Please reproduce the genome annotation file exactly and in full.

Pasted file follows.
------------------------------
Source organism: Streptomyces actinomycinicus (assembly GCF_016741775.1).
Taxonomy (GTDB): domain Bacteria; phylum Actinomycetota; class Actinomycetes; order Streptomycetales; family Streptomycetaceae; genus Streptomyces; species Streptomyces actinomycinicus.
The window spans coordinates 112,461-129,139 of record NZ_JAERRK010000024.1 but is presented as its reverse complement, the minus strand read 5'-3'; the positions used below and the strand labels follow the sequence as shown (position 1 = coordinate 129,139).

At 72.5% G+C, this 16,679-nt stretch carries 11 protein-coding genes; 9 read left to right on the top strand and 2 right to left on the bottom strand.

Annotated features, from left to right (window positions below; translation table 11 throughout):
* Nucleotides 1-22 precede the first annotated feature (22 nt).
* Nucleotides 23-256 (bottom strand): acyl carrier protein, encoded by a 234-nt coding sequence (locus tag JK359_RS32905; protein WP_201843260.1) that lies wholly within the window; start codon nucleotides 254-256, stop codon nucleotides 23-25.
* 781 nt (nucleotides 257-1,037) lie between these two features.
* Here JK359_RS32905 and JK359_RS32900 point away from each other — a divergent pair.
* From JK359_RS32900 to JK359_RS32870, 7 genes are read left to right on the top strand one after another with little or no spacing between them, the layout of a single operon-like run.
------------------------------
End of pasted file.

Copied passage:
Source organism: Streptomyces actinomycinicus (assembly GCF_016741775.1).
Taxonomy (GTDB): domain Bacteria; phylum Actinomycetota; class Actinomycetes; order Streptomycetales; family Streptomycetaceae; genus Streptomyces; species Streptomyces actinomycinicus.
The window spans coordinates 112,461-129,139 of record NZ_JAERRK010000024.1 but is presented as its reverse complement, the minus strand read 5'-3'; the positions used below and the strand labels follow the sequence as shown (position 1 = coordinate 129,139).

At 72.5% G+C, this 16,679-nt stretch carries 11 protein-coding genes; 9 read left to right on the top strand and 2 right to left on the bottom strand.

Annotated features, from left to right (window positions below; translation table 11 throughout):
* Nucleotides 1-22 precede the first annotated feature (22 nt).
* Nucleotides 23-256 (bottom strand): acyl carrier protein, encoded by a 234-nt coding sequence (locus tag JK359_RS32905; protein WP_201843260.1) that lies wholly within the window; start codon nucleotides 254-256, stop codon nucleotides 23-25.
* 781 nt (nucleotides 257-1,037) lie between these two features.
* Here JK359_RS32905 and JK359_RS32900 point away from each other — a divergent pair.
* From JK359_RS32900 to JK359_RS32870, 7 genes are read left to right on the top strand one after another with little or no spacing between them, the layout of a single operon-like run.